“I downloaded the data instantly and when it became clear you would not be swayed, Diana Mac, I knew what to do. I beamed you to my own escape pod with one last charge from Adrian McAllister. “She’s still a child, Fury. You know what she is, what she’s capable of. Send her back home.”

When you were secure, I made the jump to a safe distance before Adrian McAlister and Merlin allowed themselves to be destroyed by the Authority warships. A tragic and needless loss.

 

 

That was the first time you were here with me, Diana Mac, here inside my skin, safe in the womb of my escape pod. Oh you raged, you cried, you fought, and I watched you with my heart breaking, I watched you, feeling loneliness I had never known before. Feeling helplessness as I never imagined I could feel. It was then that I was discovered. I’d had to drop the cloak for the split second it had taken to transport you to the pod, but it had been enough.

You were so close, and yet I could not touch you, I could not take you into myself and comfort you as I so longed to do. I was compromised. My escape was far from guaranteed, and I wanted nothing so badly as for you to live a happy life. I jettisoned the pod in the scan range of one of the battle cruisers, and when I saw that it was tractored onboard, I made the jump.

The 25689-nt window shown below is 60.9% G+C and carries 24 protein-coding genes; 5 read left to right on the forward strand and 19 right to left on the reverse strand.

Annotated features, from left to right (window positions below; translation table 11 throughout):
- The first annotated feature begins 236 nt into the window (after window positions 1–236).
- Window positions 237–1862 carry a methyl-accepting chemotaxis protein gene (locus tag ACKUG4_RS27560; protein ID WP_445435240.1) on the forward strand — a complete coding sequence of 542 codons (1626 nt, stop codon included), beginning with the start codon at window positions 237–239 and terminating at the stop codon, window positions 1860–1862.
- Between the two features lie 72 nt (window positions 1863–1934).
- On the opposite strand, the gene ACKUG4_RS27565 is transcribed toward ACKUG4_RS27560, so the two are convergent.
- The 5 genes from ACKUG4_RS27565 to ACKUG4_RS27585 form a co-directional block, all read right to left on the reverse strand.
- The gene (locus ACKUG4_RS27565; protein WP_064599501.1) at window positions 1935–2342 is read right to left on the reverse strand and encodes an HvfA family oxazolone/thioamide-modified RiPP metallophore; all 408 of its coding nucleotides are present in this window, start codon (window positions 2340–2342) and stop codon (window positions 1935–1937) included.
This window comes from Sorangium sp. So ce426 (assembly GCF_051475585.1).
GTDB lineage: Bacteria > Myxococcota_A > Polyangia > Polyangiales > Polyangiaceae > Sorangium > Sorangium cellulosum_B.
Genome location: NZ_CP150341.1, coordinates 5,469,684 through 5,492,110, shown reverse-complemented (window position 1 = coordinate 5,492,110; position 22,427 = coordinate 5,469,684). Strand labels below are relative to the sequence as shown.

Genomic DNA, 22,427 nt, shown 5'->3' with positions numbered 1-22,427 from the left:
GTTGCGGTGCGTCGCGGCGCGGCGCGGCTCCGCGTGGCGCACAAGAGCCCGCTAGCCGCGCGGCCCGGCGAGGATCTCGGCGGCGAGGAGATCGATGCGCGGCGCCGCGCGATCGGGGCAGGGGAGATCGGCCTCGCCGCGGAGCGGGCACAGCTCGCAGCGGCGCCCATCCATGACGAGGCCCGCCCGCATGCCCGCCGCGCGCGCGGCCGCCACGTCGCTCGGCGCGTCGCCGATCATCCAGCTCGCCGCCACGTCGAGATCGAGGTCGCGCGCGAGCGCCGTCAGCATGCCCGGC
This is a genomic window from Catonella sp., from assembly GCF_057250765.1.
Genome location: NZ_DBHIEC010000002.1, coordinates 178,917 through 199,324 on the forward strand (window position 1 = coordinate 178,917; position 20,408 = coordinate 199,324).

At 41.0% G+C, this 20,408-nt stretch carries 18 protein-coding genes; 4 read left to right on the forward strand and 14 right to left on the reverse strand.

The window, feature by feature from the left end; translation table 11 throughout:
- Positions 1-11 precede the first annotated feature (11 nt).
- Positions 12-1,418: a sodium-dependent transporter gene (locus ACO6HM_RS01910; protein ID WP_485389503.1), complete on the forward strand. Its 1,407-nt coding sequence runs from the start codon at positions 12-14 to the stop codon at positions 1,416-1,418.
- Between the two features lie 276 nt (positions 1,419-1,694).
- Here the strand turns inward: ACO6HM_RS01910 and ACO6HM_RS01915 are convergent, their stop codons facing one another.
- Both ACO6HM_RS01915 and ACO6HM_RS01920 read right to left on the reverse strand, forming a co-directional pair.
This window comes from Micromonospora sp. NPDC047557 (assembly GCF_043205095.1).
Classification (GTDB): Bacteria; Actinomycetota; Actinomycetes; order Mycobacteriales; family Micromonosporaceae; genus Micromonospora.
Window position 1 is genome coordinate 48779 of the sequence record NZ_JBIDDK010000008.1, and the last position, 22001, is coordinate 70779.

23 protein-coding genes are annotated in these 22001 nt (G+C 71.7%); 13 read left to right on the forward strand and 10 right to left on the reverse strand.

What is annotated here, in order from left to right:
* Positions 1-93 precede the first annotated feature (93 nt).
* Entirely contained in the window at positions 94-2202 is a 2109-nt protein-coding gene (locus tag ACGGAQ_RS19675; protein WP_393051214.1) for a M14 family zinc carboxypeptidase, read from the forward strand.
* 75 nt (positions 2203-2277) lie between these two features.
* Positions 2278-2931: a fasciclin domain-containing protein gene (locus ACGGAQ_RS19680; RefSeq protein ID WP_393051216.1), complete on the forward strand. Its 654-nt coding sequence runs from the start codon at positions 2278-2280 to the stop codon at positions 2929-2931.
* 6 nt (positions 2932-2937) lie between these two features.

I made a series of jumps in rapid succession, each time coming out long enough to scan subspace transmissions for news of the battle with the SNTs, and each time the news was of loss and horror and thousands, even millions of death, and each time the blame was placed squarely at the feet of the SNTs and of Dr. Victor Keen. By the third jump, I knew I could never go home. By the fourth jump, there were reports of Adrian McAllister’s daughter being rescued from the treachery of the Merlin. She alone had survived the destruction.